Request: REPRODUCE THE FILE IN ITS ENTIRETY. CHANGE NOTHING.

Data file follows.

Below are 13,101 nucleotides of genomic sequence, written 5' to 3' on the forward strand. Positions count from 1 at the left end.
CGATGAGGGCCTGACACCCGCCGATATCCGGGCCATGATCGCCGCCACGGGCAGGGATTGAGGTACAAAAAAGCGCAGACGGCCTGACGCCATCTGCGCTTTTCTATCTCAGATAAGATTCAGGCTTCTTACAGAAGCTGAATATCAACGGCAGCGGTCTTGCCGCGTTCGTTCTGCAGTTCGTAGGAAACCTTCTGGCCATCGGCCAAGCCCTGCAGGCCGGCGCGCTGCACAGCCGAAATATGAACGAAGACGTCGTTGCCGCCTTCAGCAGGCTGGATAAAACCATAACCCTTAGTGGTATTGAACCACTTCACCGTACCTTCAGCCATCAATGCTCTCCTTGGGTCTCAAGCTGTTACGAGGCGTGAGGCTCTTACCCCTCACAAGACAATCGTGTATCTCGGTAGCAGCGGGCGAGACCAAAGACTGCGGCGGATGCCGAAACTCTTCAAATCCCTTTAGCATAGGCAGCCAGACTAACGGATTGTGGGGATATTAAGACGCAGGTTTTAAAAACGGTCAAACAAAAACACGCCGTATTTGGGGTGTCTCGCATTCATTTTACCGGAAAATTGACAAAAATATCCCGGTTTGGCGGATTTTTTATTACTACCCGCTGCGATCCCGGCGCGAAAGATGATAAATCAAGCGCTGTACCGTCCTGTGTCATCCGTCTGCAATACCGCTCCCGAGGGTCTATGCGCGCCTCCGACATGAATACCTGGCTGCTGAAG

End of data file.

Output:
Below are 13,101 nucleotides of genomic sequence, written 5' to 3' on the forward strand. Positions count from 1 at the left end.
CGATGAGGGCCTGACACCCGCCGATATCCGGGCCATGATCGCCGCCACGGGCAGGGATTGAGGTACAAAAAAGCGCAGACGGCCTGACGCCATCTGCGCTTTTCTATCTCAGATAAGATTCAGGCTTCTTACAGAAGCTGAATATCAACGGCAGCGGTCTTGCCGCGTTCGTTCTGCAGTTCGTAGGAAACCTTCTGGCCATCGGCCAAGCCCTGCAGGCCGGCGCGCTGCACAGCCGAAATATGAACGAAGACGTCGTTGCCGCCTTCAGCAGGCTGGATAAAACCATAACCCTTAGTGGTATTGAACCACTTCACCGTACCTTCAGCCATCAATGCTCTCCTTGGGTCTCAAGCTGTTACGAGGCGTGAGGCTCTTACCCCTCACAAGACAATCGTGTATCTCGGTAGCAGCGGGCGAGACCAAAGACTGCGGCGGATGCCGAAACTCTTCAAATCCCTTTAGCATAGGCAGCCAGACTAACGGATTGTGGGGATATTAAGACGCAGGTTTTAAAAACGGTCAAACAAAAACACGCCGTATTTGGGGTGTCTCGCATTCATTTTACCGGAAAATTGACAAAAATATCCCGGTTTGGCGGATTTTTTATTACTACCCGCTGCGATCCCGGCGCGAAAGATGATAAATCAAGCGCTGTACCGTCCTGTGTCATCCGTCTGCAATACCGCTCCCGAGGGTCTATGCGCGCCTCCGACATGAATACCTGGCTGCTGAAG